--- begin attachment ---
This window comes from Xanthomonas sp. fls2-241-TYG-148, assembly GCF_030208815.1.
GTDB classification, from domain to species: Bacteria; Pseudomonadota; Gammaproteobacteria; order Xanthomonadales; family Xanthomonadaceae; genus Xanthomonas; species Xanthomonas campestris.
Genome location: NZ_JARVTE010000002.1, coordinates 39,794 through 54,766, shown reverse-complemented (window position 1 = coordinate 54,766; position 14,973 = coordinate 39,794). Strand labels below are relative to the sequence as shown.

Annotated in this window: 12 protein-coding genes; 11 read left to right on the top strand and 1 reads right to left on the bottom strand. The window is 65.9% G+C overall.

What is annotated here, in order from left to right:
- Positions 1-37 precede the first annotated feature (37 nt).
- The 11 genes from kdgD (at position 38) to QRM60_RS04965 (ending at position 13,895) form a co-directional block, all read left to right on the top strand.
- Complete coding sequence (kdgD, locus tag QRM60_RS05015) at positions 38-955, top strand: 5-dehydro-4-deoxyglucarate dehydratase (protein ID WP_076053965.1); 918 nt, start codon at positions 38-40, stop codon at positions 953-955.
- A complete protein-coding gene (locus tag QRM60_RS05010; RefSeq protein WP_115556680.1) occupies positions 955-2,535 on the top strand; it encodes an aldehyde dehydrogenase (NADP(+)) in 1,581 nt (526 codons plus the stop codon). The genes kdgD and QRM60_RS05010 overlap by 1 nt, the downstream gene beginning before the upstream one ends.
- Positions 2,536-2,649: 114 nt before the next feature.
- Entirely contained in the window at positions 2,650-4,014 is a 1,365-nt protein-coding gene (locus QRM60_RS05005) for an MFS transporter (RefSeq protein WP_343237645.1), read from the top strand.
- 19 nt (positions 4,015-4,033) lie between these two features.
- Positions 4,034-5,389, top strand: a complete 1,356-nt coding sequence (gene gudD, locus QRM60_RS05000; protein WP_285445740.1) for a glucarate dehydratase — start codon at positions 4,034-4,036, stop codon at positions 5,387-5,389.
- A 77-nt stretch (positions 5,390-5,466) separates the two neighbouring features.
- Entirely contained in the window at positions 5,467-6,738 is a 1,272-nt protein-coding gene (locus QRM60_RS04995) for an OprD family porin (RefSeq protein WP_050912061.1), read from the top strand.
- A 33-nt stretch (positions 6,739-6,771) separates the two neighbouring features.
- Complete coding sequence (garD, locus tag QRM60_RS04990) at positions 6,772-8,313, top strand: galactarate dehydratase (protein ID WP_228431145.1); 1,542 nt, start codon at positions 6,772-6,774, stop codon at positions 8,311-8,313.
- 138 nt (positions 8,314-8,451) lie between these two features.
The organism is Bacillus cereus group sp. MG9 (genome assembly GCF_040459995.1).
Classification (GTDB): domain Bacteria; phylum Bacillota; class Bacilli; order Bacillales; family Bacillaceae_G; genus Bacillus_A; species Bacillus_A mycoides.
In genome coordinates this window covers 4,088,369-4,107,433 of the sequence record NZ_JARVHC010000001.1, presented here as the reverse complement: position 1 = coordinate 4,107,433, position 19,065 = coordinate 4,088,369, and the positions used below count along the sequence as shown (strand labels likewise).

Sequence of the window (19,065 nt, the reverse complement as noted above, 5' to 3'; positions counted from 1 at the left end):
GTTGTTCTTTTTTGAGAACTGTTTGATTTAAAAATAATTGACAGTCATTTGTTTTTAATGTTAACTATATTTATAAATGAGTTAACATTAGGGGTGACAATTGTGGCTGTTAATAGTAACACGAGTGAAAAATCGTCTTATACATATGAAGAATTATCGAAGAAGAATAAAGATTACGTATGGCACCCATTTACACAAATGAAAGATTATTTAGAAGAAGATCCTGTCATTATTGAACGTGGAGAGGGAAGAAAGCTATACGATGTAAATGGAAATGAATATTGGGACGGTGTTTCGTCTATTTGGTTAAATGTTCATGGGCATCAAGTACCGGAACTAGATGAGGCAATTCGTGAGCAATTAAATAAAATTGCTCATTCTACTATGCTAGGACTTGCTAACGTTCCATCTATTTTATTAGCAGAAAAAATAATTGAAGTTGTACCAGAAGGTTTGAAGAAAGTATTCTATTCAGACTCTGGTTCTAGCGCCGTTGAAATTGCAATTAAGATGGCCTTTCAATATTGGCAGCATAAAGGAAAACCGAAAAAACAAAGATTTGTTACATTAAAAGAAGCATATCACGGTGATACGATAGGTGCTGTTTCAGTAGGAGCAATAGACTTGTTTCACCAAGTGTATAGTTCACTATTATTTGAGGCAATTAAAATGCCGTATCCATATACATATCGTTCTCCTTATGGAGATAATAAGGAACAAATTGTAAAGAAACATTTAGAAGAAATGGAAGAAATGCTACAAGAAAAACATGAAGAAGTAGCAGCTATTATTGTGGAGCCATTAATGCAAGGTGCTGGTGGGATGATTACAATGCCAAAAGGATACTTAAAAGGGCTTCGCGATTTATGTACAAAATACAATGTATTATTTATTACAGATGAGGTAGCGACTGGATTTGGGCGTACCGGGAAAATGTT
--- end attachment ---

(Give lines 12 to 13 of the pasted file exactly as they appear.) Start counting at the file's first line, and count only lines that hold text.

- 19 nt (positions 4,015-4,033) lie between these two features.
- Positions 4,034-5,389, top strand: a complete 1,356-nt coding sequence (gene gudD, locus QRM60_RS05000; protein WP_285445740.1) for a glucarate dehydratase — start codon at positions 4,034-4,036, stop codon at positions 5,387-5,389.